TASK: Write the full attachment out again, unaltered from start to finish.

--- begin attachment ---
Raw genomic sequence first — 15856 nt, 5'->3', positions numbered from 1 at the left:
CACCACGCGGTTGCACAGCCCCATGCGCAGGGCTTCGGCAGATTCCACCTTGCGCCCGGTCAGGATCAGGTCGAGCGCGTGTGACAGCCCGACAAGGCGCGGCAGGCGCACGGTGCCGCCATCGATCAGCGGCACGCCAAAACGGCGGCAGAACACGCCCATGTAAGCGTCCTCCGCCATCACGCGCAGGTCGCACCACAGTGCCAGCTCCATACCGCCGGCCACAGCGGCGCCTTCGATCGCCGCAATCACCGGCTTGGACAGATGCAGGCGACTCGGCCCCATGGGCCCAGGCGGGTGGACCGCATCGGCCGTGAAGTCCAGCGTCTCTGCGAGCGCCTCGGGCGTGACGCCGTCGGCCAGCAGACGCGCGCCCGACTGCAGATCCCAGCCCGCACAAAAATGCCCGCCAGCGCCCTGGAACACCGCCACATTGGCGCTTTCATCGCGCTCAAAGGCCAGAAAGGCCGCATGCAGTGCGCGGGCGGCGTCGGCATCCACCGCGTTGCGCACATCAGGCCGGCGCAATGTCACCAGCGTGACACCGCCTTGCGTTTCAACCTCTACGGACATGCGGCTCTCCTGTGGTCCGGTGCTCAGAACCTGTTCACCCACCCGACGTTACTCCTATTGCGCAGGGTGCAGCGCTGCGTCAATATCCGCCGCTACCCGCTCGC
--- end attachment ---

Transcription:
Raw genomic sequence first — 15856 nt, 5'->3', positions numbered from 1 at the left:
CACCACGCGGTTGCACAGCCCCATGCGCAGGGCTTCGGCAGATTCCACCTTGCGCCCGGTCAGGATCAGGTCGAGCGCGTGTGACAGCCCGACAAGGCGCGGCAGGCGCACGGTGCCGCCATCGATCAGCGGCACGCCAAAACGGCGGCAGAACACGCCCATGTAAGCGTCCTCCGCCATCACGCGCAGGTCGCACCACAGTGCCAGCTCCATACCGCCGGCCACAGCGGCGCCTTCGATCGCCGCAATCACCGGCTTGGACAGATGCAGGCGACTCGGCCCCATGGGCCCAGGCGGGTGGACCGCATCGGCCGTGAAGTCCAGCGTCTCTGCGAGCGCCTCGGGCGTGACGCCGTCGGCCAGCAGACGCGCGCCCGACTGCAGATCCCAGCCCGCACAAAAATGCCCGCCAGCGCCCTGGAACACCGCCACATTGGCGCTTTCATCGCGCTCAAAGGCCAGAAAGGCCGCATGCAGTGCGCGGGCGGCGTCGGCATCCACCGCGTTGCGCACATCAGGCCGGCGCAATGTCACCAGCGTGACACCGCCTTGCGTTTCAACCTCTACGGACATGCGGCTCTCCTGTGGTCCGGTGCTCAGAACCTGTTCACCCACCCGACGTTACTCCTATTGCGCAGGGTGCAGCGCTGCGTCAATATCCGCCGCTACCCGCTCGC